Is it any wonder that Lincoln Electric continues to crank out outstanding results for both its shareholders and its employees?

Which Leaders Do You Admire?

Ultimately, winning isn't just about outscoring your opponent. Winning is not about exceeding one quarter's goals. It's about doing what's in the long-term best interests of all your fellow stakeholders and doing the best that you are capable of. Investors should demand that much from the leaders of their companies and the boards of directors they report to. What winner do you respect?

Buck Hartzell is the Motley Fool Director of Analyst Learning. He does not own shares in the companies mentioned in this article. The Motley Fool owns shares of Costco. Motley Fool newsletter services have recommended buying shares of Costco.

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Bill Hale

Handsome Gary is right on the money in his defense of Lee Raymond. All his examples ring true. But there is more. Exxon has paid a dividend every year for more than 5 decades, and increased it continuously since 1989, the year Raymond became president. The share buyback program coupled with the growth in the dividend and the growth in the value of the stock has made Exxon shares an enviable investment, providing far far more value to shareholders than the supposedly excessive severance granted to Raymond. It is also simply uninformed to imply Raymond was careless of the long-term interests of the shareholders. For many many years he advocated staying the course on company strategies and on investing for the long-term and not for cyclical market reasons. And it is also instructive, in my view, to assess his long-term impact on the company by remembering that other executives were not so successful in the same industry -- here one could suggest that the CEOs of Gulf, Texaco, ELF, Sohio, Superior, Occidental and others -- all companies now among the missing -- may have been less capable of surviving in what has in fact been an extremely turbulent oil market. Raymond was paid a lot, and was worth every penny.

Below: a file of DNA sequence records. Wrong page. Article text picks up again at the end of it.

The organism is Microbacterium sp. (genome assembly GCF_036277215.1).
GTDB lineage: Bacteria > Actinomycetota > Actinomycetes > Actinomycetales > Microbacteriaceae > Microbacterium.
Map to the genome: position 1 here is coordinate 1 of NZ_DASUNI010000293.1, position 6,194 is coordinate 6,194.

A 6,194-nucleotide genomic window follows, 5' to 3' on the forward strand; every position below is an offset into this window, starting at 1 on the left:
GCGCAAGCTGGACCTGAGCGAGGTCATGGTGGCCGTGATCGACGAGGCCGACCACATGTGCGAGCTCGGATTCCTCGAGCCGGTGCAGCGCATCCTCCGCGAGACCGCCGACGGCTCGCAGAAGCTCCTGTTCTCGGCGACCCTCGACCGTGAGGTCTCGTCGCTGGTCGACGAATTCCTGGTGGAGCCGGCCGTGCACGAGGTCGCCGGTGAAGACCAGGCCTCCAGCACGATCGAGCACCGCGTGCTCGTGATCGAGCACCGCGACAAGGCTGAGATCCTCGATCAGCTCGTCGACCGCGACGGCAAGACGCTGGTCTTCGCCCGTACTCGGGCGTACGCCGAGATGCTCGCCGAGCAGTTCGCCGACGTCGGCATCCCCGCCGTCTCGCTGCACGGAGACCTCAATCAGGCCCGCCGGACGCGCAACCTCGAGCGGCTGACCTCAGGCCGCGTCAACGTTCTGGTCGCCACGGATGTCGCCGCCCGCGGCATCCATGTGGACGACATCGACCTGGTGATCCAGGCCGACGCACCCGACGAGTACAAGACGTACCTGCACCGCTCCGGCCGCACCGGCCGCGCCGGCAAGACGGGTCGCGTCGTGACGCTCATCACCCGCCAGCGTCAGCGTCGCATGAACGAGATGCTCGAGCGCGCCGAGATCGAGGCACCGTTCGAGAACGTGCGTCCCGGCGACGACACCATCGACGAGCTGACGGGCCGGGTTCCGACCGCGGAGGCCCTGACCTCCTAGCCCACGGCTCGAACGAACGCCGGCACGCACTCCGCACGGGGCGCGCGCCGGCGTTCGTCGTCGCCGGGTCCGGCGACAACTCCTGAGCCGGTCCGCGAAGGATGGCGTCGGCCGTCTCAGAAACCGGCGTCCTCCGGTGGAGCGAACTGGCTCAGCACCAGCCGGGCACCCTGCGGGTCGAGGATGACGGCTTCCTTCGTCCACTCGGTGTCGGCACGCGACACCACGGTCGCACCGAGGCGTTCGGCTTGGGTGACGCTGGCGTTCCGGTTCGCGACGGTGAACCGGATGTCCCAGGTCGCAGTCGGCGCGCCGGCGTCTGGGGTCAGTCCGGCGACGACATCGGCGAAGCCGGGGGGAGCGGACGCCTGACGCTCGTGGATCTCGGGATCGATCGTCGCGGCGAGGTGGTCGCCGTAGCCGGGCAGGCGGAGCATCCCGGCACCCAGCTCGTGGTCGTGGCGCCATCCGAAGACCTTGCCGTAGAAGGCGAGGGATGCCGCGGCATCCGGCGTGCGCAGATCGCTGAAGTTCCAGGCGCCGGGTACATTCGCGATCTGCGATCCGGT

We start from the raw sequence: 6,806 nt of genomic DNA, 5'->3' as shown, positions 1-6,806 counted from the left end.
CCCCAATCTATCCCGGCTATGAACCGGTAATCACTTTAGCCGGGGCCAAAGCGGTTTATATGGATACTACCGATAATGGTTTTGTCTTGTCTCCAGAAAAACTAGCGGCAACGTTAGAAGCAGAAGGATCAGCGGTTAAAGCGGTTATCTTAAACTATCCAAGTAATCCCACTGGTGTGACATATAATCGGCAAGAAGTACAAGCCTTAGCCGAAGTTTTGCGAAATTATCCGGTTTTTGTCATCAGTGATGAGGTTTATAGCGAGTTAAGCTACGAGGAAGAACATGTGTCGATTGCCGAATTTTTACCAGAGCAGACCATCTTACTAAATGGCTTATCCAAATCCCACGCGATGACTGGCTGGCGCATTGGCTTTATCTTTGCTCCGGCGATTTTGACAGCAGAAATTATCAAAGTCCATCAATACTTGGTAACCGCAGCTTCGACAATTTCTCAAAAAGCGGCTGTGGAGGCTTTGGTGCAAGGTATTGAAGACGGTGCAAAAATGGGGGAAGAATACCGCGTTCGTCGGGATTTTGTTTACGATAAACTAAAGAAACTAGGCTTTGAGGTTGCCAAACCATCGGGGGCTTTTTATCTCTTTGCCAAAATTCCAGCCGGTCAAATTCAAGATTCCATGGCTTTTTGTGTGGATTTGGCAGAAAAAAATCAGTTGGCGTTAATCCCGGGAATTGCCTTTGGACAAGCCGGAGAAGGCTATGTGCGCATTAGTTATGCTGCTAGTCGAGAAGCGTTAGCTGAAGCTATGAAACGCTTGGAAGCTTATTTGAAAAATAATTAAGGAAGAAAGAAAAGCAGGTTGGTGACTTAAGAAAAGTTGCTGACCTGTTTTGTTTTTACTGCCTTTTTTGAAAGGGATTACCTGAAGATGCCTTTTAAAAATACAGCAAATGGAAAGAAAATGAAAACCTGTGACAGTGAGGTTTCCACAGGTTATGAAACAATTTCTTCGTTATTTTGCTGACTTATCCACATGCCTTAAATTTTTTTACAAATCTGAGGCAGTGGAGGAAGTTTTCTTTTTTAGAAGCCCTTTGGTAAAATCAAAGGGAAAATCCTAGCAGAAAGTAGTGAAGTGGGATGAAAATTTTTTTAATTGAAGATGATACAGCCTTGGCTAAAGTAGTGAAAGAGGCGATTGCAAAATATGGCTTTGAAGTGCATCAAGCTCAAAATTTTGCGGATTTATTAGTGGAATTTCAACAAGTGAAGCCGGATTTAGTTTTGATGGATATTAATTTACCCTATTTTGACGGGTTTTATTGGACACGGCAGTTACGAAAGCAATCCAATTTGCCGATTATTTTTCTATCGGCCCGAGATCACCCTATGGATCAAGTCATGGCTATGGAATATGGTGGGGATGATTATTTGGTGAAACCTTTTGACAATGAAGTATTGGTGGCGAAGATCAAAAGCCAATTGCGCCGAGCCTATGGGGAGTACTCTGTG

September 05 2011 at 10:28 PM Report abuse rate up rate down Reply

A precept of leadership is doing the right thing, every time. Sometimes painful. It is not about winning at any cost. That's the "management" mentality coming out of our MBA programs. It is not leadership. America is suffering from an obvious lack true leadership in business and in our government.